Q: I have trouble keeping all of this straight. What steps does the Church follow in recognizing saints? How do Servants of God and Venerables differ? Does something special happen to a saint’s mortal body?
A: For almost the first millennium of the Church’s life, there was no centralized canonization process with investigation of the person’s life and miracles attributed to his or her intercession. The local Church recognized as saints holy women and men whose life and death demonstrated great virtue.
The term “Servant of God” now describes someone at the start of the entire process, which begins in the local diocese and eventually moves to the Holy See’s Congregation for the Causes of the Saints. A person whose life and writings have been formally investigated can be declared Venerable. Martyrs do not need a miracle for beatification. For others, after a miracle has been investigated and accepted by separate committees of doctors, theologians and cardinals, the person is approved for beatification.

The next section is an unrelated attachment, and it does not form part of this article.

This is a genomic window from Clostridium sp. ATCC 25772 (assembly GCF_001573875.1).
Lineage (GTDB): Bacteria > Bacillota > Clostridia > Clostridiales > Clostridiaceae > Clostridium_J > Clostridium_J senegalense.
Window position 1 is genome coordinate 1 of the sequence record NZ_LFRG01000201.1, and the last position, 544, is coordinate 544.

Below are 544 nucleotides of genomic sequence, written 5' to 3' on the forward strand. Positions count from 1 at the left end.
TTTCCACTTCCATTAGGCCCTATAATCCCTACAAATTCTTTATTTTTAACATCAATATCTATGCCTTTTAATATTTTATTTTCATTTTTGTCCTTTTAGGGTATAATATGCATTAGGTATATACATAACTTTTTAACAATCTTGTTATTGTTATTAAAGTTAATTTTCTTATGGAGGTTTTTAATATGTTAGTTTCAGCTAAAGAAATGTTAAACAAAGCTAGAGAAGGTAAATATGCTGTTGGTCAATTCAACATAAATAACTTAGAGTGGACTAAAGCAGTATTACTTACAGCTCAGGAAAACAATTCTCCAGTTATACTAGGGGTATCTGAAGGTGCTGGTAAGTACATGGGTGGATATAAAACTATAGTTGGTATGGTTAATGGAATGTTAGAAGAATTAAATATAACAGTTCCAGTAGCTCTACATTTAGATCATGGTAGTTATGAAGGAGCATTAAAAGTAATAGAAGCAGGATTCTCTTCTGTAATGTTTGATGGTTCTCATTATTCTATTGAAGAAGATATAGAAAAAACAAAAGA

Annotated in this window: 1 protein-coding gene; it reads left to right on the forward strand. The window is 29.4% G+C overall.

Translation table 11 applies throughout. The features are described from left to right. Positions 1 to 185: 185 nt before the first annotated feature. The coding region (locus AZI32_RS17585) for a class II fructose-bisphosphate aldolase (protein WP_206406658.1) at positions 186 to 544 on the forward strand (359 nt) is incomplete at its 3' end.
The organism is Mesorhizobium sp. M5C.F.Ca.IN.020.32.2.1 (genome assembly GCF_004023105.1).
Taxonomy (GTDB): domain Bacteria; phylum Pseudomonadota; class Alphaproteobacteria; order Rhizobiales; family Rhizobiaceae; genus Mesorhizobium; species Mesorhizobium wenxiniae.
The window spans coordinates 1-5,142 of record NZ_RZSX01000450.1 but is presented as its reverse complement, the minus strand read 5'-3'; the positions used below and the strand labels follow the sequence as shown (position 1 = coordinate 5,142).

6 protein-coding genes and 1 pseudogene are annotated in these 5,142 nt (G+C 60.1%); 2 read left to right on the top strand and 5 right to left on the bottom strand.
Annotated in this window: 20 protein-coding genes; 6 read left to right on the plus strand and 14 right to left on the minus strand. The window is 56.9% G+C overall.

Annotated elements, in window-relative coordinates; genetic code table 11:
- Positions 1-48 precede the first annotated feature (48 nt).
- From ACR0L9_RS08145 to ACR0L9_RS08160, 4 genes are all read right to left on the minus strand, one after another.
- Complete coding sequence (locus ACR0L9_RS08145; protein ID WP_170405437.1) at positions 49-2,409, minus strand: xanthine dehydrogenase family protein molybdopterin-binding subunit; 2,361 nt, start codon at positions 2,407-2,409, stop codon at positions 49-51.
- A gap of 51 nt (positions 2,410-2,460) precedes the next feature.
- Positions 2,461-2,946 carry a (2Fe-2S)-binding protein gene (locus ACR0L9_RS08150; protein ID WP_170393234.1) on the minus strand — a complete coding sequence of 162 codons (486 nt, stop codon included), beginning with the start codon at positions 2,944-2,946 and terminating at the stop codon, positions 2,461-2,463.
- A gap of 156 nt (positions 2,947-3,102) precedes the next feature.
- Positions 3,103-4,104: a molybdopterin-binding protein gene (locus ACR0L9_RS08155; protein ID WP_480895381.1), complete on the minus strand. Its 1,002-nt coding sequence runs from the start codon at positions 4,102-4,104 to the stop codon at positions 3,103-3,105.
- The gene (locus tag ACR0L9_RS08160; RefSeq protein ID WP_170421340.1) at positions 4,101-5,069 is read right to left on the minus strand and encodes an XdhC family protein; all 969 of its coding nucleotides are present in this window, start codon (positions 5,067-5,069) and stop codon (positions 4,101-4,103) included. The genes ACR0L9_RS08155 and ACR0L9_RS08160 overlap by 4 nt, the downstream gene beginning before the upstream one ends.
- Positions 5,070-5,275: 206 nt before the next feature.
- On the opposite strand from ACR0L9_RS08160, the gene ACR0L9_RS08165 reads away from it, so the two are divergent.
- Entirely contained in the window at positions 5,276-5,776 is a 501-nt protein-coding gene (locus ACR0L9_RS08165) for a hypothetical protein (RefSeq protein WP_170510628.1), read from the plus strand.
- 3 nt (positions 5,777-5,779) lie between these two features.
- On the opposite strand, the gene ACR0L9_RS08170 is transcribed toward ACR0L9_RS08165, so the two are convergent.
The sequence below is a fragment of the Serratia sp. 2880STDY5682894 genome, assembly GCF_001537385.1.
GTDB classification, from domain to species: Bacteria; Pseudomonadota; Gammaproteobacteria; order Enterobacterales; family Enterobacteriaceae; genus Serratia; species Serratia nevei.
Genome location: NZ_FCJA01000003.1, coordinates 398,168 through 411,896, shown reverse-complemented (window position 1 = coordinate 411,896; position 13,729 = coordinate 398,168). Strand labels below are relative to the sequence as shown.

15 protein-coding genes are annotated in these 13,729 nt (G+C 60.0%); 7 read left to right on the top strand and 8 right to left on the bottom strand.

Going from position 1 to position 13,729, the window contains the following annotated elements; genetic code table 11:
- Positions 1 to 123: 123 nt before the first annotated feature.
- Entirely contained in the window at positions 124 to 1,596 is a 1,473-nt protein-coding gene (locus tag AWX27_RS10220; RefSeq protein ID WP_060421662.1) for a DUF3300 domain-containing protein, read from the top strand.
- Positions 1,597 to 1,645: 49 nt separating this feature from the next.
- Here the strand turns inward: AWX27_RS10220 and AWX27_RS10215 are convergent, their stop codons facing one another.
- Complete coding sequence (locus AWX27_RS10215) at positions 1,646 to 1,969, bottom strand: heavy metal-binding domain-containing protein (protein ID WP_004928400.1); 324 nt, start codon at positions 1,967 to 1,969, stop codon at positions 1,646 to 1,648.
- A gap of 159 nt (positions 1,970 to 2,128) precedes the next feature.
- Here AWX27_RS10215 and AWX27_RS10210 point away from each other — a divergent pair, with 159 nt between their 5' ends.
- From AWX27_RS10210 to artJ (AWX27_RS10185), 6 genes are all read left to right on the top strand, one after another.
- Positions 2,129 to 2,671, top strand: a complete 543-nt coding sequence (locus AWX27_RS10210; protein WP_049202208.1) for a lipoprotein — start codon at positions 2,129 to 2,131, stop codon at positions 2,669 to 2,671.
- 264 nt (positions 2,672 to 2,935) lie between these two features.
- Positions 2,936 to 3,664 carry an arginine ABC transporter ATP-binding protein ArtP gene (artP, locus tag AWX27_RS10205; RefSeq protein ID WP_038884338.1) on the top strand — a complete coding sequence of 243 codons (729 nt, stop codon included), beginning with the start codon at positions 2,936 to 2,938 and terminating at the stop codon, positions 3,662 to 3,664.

Technically, that means the person can be honored liturgically in a specific region or within a certain group (for example, a religious community founded by the new blessed). Blessed Mother Teresa of Calcutta, however, is venerated far beyond India or the several religious communities she founded. Another miracle is needed for her canonization.
A person with an unknown grave can be beatified or canonized. There is no grave, for example, for St. Maximilian Kolbe who was murdered at Auschwitz in 1941. If the place of burial is known, there is a “public recognition of the body” before the beatification.
Kenneth Woodward’s book Making Saints explains the canonization process very well. “A saint,” he writes, “is always someone through whom we catch a glimpse of what God is like—and of what we are called to be.”